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Mycological Bulletin: No. 41

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  • Mycological Society of America

    Mycological Bulletin: No. 41Author(s): W. A. KellermanSource: Mycological Bulletin, Vol. 3, No. 41 (Sep. 1, 1905), pp. 161-164Published by: Mycological Society of AmericaStable URL: .Accessed: 20/05/2014 16:03

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    II/. A. Kellerm-ani, Ph. D., Ohio Slale Uniiversity

    Colhutbius, Olhio, Septemjber 1, 1905

    AN AM-A-NI'-TA NUMBER.--The great initerest attaching to this genus of Muilshroomiis, especially on acco;unt of numnierouis poisoniou1s species, war

    rants fturther encroaclmnent on ouir space. Hence this Ntumber of the

    BULLETIN may be devoted to some figtires and commenits additionial touclh iuig the same.

    FIG. 132. Am-A NI -TA VER'-NA. PoisoNous. 1Becauise of its extremely virulent prolperties it has been called "D)estroying Angel." It is p~ure whiite, anld a beautiful spccies. Its anlnulus and volva are very, conspicuous anid these inust always be synoni lomous wvith da#iger anid dleathi. The pho0to was miade fromi a specimen collccted in the

    woods of the State Farm, Fairfield Co., Ohiio, Aug., 1903.

    University Bulletin, Series 9, No. 29. Entered as Second Class Matte,. Post-office at Columbus. Ohio

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  • 162 MAcological Builctini No. 41 [Vol. IIT

    THE NAME AMANITA.-T;-rninig to Saccardo's Svlloge Funigorum we

    find this explanation of the name: "Nomen fuingi a Galeno inditum, forte

    a m1olnte Amaiio. (A name given by Galen to a ftinguis perhaps from

    molint Amano). As to syllabificationi and pronuinciation of the name some

    auithors puit it thuts: Am-a-ni'-ta; anid others so: A-man'-i-ta. Take yotur


    SIZE OF THE GENUTS.-TI Saccardo's compilationi 44 species are enutmer

    ated for the entire world: to this migiht be added 2.5 species of Amanitop

    sis--the species of the later genu11s formllerlv being inlcluided Iunider Amllall

    ita. Perbaps there are two or thl-ee dozen of the Americaln species. Pro

    fessor M/organ enumnierates anid gives the descriptioni of 28 species in tlle

    Joulrnial of Mycology, 3: 25-33, March, 1887. Professor Peck gives 14

    species in Report of the New York State Mtlsetum, 33: 38-49, 1879. C. G.

    LlIoyd has the same nulmber of species in his Comapilationi of the Volvae of

    the United States, 2-7, 18.913.

    TECHNICAL DESCRIPTION OF T1HE GEN's--It was the Euiropealn mycolo

    gist, D. C. Hf. Persooni, who first tised the namiie Arnaniita in moderni bot

    ally, inl his ^'Synopsis TAIethodica Fungornlln" printed in Goettingenl, Ger

    nianv, in 1801. WVe will however qtuote thie accurate description as giveil

    by the eminent mycologist Fries, whiclh is as follows: "Spores white.

    Veil or volva uiniversal, at first continuous, distinct fronm the ctuticle of the

    piletis. Hynlenophortim distinct fronm the stem. All terrestrial."

    A GENERAL ACCOUNT OF THE AMANITAS.-In Professor Peck's Thirty

    Tlhird Report we findl a popular descriptioni exactly suited to otir ptirpose;

    we tllerefore trainscribe the same, regrettilig only that his excellent Re

    ports the earlier ones especiallv canniot be in the hands of all my suib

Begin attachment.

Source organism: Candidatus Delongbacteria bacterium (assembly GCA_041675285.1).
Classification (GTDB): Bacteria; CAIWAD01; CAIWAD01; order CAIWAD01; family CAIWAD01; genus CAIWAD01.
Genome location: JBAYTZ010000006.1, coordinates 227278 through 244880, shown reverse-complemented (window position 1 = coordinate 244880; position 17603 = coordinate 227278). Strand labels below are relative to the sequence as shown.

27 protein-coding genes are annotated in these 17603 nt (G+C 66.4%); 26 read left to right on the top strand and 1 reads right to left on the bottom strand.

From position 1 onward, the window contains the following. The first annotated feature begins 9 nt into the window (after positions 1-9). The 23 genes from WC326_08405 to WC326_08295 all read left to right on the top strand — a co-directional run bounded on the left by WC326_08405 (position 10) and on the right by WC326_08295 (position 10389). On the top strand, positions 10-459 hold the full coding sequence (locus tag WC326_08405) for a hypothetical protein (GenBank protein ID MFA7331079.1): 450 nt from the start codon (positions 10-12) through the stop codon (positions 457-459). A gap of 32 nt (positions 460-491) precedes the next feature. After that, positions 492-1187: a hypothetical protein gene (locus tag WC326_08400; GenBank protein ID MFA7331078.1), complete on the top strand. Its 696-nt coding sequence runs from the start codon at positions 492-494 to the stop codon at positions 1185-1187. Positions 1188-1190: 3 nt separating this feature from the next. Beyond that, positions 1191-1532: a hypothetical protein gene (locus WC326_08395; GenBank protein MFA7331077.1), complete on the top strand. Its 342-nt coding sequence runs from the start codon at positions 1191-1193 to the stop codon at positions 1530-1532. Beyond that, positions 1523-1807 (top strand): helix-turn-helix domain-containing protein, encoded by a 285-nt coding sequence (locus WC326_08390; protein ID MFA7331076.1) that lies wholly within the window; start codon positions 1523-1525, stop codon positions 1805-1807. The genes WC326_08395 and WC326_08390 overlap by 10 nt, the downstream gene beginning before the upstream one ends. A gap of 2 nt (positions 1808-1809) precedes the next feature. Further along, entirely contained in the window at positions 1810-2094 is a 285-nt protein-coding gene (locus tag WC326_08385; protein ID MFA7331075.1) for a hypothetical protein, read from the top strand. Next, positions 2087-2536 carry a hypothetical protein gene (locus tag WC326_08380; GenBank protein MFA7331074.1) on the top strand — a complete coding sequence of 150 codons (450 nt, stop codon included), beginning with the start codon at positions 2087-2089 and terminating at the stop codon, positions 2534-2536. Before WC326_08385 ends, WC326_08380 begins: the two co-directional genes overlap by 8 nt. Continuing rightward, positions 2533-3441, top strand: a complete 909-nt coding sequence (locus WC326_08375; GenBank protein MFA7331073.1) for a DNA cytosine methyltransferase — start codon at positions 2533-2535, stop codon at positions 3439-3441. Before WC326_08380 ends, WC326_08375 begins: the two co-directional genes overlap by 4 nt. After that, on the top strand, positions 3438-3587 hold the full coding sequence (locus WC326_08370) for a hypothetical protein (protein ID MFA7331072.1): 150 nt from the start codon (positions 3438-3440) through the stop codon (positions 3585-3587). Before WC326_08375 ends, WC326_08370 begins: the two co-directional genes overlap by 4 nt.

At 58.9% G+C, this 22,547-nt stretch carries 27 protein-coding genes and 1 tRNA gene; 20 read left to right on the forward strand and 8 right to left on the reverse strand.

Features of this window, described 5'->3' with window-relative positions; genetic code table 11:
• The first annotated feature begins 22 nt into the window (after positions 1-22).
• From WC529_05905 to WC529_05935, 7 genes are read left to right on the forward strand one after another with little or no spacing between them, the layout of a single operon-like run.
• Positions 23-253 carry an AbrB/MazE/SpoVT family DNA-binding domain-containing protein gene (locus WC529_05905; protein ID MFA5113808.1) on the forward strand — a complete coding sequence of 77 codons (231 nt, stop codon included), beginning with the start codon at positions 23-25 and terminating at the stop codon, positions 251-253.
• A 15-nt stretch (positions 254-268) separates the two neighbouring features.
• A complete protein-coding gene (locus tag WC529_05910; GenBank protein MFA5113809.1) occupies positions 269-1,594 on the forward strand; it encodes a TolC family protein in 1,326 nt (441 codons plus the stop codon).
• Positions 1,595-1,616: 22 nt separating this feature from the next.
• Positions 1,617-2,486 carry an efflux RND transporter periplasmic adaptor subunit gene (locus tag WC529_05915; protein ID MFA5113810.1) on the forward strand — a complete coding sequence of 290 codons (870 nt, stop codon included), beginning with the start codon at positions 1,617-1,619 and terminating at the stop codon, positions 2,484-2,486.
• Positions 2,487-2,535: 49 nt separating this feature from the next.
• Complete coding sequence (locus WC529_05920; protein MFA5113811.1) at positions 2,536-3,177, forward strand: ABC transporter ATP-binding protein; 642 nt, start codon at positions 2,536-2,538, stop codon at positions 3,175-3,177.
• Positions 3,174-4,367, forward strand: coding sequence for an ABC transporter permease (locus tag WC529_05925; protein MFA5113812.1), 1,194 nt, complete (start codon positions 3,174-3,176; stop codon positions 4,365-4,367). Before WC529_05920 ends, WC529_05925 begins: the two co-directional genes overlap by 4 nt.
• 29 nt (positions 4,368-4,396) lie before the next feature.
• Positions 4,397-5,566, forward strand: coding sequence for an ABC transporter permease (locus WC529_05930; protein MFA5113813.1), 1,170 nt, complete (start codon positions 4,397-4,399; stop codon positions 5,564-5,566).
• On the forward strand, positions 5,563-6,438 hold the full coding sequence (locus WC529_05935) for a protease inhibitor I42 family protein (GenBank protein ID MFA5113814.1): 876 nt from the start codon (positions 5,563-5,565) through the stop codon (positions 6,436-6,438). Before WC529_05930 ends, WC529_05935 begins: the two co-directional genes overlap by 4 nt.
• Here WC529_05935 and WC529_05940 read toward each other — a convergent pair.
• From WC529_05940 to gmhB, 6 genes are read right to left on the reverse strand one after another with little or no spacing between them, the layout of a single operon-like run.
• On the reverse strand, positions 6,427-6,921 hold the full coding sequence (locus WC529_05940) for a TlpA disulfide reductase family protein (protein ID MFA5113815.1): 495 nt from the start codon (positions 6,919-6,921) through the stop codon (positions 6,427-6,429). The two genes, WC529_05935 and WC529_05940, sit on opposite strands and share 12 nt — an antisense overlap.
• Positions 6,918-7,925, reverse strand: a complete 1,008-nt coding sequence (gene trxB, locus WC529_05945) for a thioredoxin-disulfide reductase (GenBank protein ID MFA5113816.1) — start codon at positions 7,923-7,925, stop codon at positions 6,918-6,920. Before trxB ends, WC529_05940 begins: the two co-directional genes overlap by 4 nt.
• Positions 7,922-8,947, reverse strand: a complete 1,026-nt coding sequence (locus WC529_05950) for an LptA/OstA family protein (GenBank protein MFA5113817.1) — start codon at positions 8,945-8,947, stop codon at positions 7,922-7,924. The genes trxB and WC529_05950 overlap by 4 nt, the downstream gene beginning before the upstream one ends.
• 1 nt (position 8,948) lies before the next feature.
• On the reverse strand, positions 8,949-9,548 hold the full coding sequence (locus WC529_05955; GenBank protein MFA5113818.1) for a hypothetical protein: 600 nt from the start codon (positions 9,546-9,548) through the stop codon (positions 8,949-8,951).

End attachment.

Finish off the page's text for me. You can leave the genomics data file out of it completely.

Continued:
scribers. Here is his langtuage:

    "The species of Amanita gIow Ol1 the grotind in the woods, groves

    aiild copses. TIhey rarely occutr in open fields, tinless in the vicinity of

    trees or near the margin of the wood!s. Tllin, open woods and copses

    afford tlle most favorable localities. In the early coilditioll the plant is

    whollv eilveloped in its volva, btit as it iiicreases in size the volva is neces

    sarilv ruipttired. In some species, A. caesarca, for example, the volva is

    (listiilctlY membranotus, aild in1cluidles tile votiig plailt as if ill an oval sack.

    At length the uipper part of the volva is ruiptured, aild the pileuis and stem

    are exserted. Sometimes oiie Ol more irregutlar anid tuneqtual fragments

    of the ruptured volva adhere to the surface of tile pileus for a tinme, and are

    carried U1, by it in its growth. Btit tsllallv in these species the surface of

    the pileu.s is smooti, aild tlhe remtains of the rtipttlred volva wliolly adllere

    to tihe base of the stem or its blb) like a membranotls margiii, a sheath or

    a lacerated culp.

    (Continued in the next Number.)

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  • 1 .Sept. 19056.] ilfycological Bulletin1 No. 41 1 C

    I ^1~~~~~~~~~~~~I _~~~~~~~~~~


    1? IG. I 33. AM-A-NI -TA SO)L-1-TA -RI-A. l'Ol.SONO)US. See 1. 3.4.

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  • 164 Alycological Bulletin No. 41 [Vol. III

    IIG. 134. AM-A-NI'-TA SOL-I-TA'RS-A. P'OISONOUS. Aiiother of tlle beautiful wlbite species, said to bc edible. btut I prefer not even to test it. Please use caution. I;IG. 133 shows the top of the cal) of the same specimiien. It was collected in the oplen

    woods, sandy soil, of the State 1'arm. Iairfield Co., Ohio, Aug., 1905.

    The Mycological Bulletin is issued on the 1st and 15th of each Month, Price 25c. Copies of Vtl. II (1904) may be had for 50 cents each, or cloth bound copies for 75 cents. No copies remain of Vol. I 1903). Address, W. A. Kellerman Columbus Ohio.

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    Article Contentsp. [161]p. 162p. 163p. 164

    Issue Table of ContentsMycological Bulletin, Vol. 3, No. 41 (Sep. 1, 1905), pp. 161-164Mycological Bulletin: No. 41 [pp. 161-164]